The Nightmare Continues...and Continues, and Continues...Discharge, how do I love thee? Let me count the ways....over a quarter-century since the release of their earth-shattering debut EP, and the influence of Stoke On Trent's finest continues to make itself felt and heard through the rawest and toughest of hardcore punk around the world. This past weekend's vinyl binge culled several new releases proving that point mightily, with strong Discore slabs from Japan, Canada and Spain as well as a new installment from the originators themselves. Dig in:
Kontempt s/t EP
Montreal's Kontempt debut with an eponymous seven-song effort that veers a little from the direct path to take its prime influence from the early Swedish bands that emulated Discharge with unprecedented effect in the early and mid '80's. With accelerated tempos and gutteral vocals applied to the burly, distortion-drenched "Fight back" template, this is a shredding assault in the finest tradition of Crudity, Sound of Disaster and Discard. The bass is a chugging monster and the guitars depart from their chainsaw riffing on cue with sick, atonal leads that quickly self-destruct and sink back into the charging mess below. 100% recommended, as is this band's equally relentless live set. (The End Records, firstname.lastname@example.org)
Disclose/Flyblown split EP
Easily the most important and perversely influential of the really overt Discharge copies, Disclose have made a substantial career out of endlessly rearranging and combining riffs and lyrics from a period of Discharge's own catalogue. The "classic" period, of course, but there's still something truly bizarre about approximately forty songs released between 1980 and 1982 becoming the source material for a repetoire of what must be a couple hundred Disclose songs recorded over the past fifteen years or so. Disclose very rarely tamper with the formula, either, with brief forays into more Broken Bones influenced material, or different variations on the principle of poor production, being about the only (barely) discernable shift in execution. Such single-minded devotion to such an incredibly narrowly proscribed musical endeavour as Disclose's version of d-beat is impressive, and this latest batch of three more songs (actually recorded in 2002) sounds exactly the same as every other Disclose record that enjoyed decent enough production. It's also testament to my own severely compromised tastes that I actually eagerly snapped it up without a second thought, secure in the knowledge that it would indeed be identical to every other Disclose record I own (let's not go there).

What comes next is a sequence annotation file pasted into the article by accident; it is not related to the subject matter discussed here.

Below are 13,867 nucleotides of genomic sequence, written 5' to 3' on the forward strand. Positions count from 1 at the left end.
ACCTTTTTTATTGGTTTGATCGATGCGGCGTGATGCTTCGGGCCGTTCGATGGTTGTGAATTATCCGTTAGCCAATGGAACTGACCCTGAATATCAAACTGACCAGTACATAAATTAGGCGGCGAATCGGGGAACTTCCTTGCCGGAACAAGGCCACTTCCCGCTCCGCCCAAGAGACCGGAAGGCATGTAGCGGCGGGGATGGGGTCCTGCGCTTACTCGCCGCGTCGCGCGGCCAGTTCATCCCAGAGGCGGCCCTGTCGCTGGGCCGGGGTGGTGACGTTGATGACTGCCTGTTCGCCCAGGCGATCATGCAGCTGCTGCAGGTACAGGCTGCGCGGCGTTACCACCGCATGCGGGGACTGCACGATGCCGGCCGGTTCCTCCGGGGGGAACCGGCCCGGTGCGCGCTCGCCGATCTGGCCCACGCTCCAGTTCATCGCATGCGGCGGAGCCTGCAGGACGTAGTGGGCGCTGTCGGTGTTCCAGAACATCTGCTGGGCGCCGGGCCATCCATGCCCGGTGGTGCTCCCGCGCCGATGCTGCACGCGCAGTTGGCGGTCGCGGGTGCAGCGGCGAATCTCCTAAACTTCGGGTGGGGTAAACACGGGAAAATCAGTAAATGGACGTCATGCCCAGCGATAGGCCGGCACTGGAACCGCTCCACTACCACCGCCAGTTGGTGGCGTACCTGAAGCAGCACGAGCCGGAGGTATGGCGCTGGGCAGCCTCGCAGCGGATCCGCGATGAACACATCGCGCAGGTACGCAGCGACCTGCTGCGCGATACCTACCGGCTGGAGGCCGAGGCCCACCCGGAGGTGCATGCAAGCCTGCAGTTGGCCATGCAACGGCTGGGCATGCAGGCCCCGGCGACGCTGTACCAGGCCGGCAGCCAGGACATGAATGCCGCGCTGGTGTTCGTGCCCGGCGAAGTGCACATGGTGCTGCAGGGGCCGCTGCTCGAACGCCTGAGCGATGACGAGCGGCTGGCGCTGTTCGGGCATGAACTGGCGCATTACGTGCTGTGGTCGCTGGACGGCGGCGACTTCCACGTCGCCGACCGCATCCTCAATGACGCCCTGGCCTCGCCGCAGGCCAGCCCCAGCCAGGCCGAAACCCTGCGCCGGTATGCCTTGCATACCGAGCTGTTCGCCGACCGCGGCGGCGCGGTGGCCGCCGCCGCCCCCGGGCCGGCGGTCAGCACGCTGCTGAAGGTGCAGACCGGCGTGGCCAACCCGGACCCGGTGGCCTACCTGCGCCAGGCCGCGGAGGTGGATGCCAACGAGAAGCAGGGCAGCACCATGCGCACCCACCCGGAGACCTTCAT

On the flipside, England's Flyblown waste their vinyl with five short tracks of disposable crust/grind noise with grunted vocals and downtuned everything, making for a completely forgettable listen. Admittedly, even this stuff is deeply rooted in Discharge, but its tedium and sluggishness (even at high speed) are no legacy to be proud of. (On the Verge, email@example.com)
Hermit Prose "Down Beats Sect" EP
This new Osaka outfit debuts with a blazing "nine minutes of thrash & rove", whatever the hell that means, an idea further reinforced by the back cover's bold declaration that "This is howling minded Japanese style!" I'm certainly not one to argue with any characterization of the cacophony within these grooves as "howling" or "thrash", and while their total debt to Discharge is undeniable, it's equally true that their expert distillation of the sound's essential qualities-- rawness, velocity and distortion-- is informed by the previous generation of Japanese crasher crust units (Gloom, Defector, Iconoclast, Abraham Cross etc) that took the concept to new extremes from the early '90's and on, so I won't quibble about the "Japanese style" claim either. Overall, this is a decent example of current Japanese crustcore, with its massive, buzzing production and impressive levels of power and energy, but its heavier impulses and very gruff vocals render it a little less than essential for this purist. (Crust War, firstname.lastname@example.org)
Discharge/MG15 split EP
Like so many other raw hardcore bands, Spain's MG15 formed in the early '80's with the expressed intention of recreating the power and fury of early Discharge (they had previously been called Slips Y Sperma), so it's no suprise that the liner notes to this new split release should refer to it as "making an old dream real". Unbelievably, the band's three songs of fast, angry d-beat hardcore here are actually pretty great; the production is a little cleaner and the guitars a little sharper than the fuzzed-out noise attacks of yore, but this is still genuinely engaging, relevant hardcore with charging rhythm section, powerful vocals and a relentless, charging energy that just can't be faked. Very reminiscent of prime Ratos De Porao (and not just because of the vocals), which is very much compliment.
The Discharge side of this record has received a lot of criticism, and it would be absurd to claim that it's on the same level as the material they were spitting out 25 years ago, but it's a perfectly enjoyable set of traditional hardcore punk that's far from embarassing for a band that's been around as long as this. A rougher, more stripped-down production job certainly wouldn't hurt, although it's far from slick, but the energy and structures are there and I'll take an authentic lifer like Rat doing competent, suitable vocals than Cal doing falsetto glam singing anyday. Recommended, honest-- and I'll review their new full EP next week. (Throne, wwwthronerecords.net)